Mark 11

Mark 11: Jesus in the Temple – Money Changers

                Jesus and His Apostles ride into Jerusalem through to the Mount of Olives, where He commands two of His Apostles to go to a village near them, where they would find a colt tied to a doorway. So the Apostles leave and find a colt tied to a doorway, exactly as Jesus had told them. Some of those who were standing near the colt asked the Apostles what they were doing, the Apostles told them it was for the Lord, and the men told them to continue.

After returning to Jesus, Jesus hops onto the Colt and they ride into Jerusalem, all while people are shouting “…Hosanna; Blessed is he that cometh in the name of the Lord.” (Mark 11:9) Jesus spends sometime in Jerusalem before it got dark and after “…he had looked round about upon all things…” (Mark 11:11) From here Jesus goes to Bethany, where He gets hungry and finds a fig tree. However, upon reaching the tree it was found that the tree was not producing fruit, only leaves.  Jesus answered upon the tree and said; “…No man eat fruit of thee hereafter for ever…” (Mark 11:14)

Jesus left the curse on the tree and departed with His Apostles into Jerusalem. When they arrived in Jerusalem, Jesus found that the temple had turned into a market place; Jesus began to “…cast out them that sold and bought in the temple, and overthrew the tables of the moneychangers, and the seats of them that sold doves; And would not suffer that any man should carry any vessel through the temple. And he taught, saying unto them, Is it not written, My house shall be called of all nations the house of prayer? But ye have made it a den of thieves.” (Mark 11:17)

                Jesus was mad, because they were turning His house into a house of market. The scribes were of course angry by this display from Jesus, so they sought to destroy Him. As Jesus and His Apostles departed, and passed by the same fig tree, Peter reminds them; “…Master, behold, the fig tree which thou cursedst is withered away.” (Mark 11:21) Jesus then tells them that with Faith, even mountains can be made to move. He continues; “Therefore I say unto you, What things soever ye desire, when ye pray, believe that ye receive them, and ye shall receive them.” (Mark 11:24) Jesus also instructs them that they should forgive always, especially when they pray. For if man forgive men, then the Lord will also forgive that man.

The scribes catch up to Jesus and ask Him by what Authority He is able to do such great miracles, and Jesus responds; “… I will also ask of you one question, and answer me, and I will tell you by what authority I do these things. The Baptism of Job, was it from heaven, or of men? Answer me.” (Mark 11:29-30) The scribes were afraid to ask, because they reasoned with themselves; “…If we shall say, From heaven; he will say, Why then did ye not believe him? But if we shall say, Of men; they feared the people: for all men counted John, that he was a prophet indeed.” (Mark 11:31-32) After thinking over the question Jesus had proposed they respond; “…We cannot tell. And Jesus answering unto them, Neither do I tell you by what authority I do these things.” (Mark 11:33)

Psalms 7-8

Psalms 7-8

Chapter 7: God is Angry with the Wicked

Shiggaion of David, which he sang unto the Lord, concerning the words of Cush the Benjamite.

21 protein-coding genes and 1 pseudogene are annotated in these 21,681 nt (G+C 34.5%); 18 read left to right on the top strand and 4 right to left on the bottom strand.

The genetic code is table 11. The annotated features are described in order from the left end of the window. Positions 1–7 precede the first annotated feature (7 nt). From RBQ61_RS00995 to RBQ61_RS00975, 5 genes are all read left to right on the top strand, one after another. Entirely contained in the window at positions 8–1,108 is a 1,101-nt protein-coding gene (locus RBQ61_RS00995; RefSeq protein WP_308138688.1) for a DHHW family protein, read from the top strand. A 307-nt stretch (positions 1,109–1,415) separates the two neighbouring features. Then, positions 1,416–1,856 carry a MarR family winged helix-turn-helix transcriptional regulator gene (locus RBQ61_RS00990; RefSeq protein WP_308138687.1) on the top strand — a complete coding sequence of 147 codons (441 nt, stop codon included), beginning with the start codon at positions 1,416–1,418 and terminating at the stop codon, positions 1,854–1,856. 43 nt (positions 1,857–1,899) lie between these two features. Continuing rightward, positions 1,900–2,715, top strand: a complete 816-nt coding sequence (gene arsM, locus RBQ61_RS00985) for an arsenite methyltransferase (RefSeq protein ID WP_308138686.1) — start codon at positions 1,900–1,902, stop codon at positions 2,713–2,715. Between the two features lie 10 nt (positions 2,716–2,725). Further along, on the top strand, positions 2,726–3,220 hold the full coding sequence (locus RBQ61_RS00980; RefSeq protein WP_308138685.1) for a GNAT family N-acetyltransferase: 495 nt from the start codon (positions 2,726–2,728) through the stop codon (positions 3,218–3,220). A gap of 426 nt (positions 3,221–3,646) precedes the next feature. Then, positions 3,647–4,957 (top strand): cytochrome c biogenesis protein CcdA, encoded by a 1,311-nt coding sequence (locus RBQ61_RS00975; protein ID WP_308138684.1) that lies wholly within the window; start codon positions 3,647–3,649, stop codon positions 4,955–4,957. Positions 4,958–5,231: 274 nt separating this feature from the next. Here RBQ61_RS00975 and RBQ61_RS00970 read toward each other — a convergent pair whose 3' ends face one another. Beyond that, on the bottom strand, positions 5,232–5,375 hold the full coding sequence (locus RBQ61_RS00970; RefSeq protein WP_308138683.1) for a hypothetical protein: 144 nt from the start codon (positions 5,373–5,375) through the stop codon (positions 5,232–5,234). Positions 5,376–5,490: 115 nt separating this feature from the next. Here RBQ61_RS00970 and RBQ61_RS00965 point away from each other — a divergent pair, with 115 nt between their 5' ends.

“Shiggaion – From the verb shagah, “to reel about through drink.”  The plural form, shigionoth, is found in Habakkuk 3:1. The word denotes a lyrical poem composed under strong mental emotion; a song of impassioned imagination accompanied with suitable music; aka a dithyrambicode.”

The New King James version translates the Hebrew word “Shiggaion” as meditation.  The specific occasion is not easily connected with an event recorded in the historical books of the Old Testament; it may be a reference to either Shimei’s accusations against David in 2 Samuel 16:5 or to Saul’s slanders against David. More likely this Cush, a Benjaminite was simply another partisan of Saul against David.

“O Lord my God, in thee do I put my trust: save me from all them that persecute me, and deliver me” (Psalms 7:1)

When David was under attack from Cush the Benjamite, the only one he could trust was God. No one else was around (whom he could trust). But with the trust in God, was all he needed. David knew that he was not perfect, but he was asking deliverance from what he believed to be worse… his enemies.

“God judgeth the righteous, and God is angry with the wicked every day” (Psalms 7:11)

                David knew that God was a JUST GOD. He would judge accordingly. Those who do wickedness in the eyes of the Lord have the wrath and anger of God upon them.

Chapter 8: What is Man? Nothing!

To the chief Musician upon Gittith, A Psalm of David.

“Gittith – A Stringed Instrument of music”

“O Lord our God, how excellent is thy name in all the earth…” (Psalms 8:1)

David understand how excellent the Lord really is, and how He is known throughout the entire world. David then tells God that when he considers the creations of the world and the stars, and moon… he asks…

“What is man…” (Psalms 8:4). David is trying to put man in contrast with the Lord, it amazes David that we were given such great responsibility to have dominion over His creations. He sort of asks, what is man? When compared to God? The answer is that, YES we were created in His image, but we are still beneath him and his Excellency.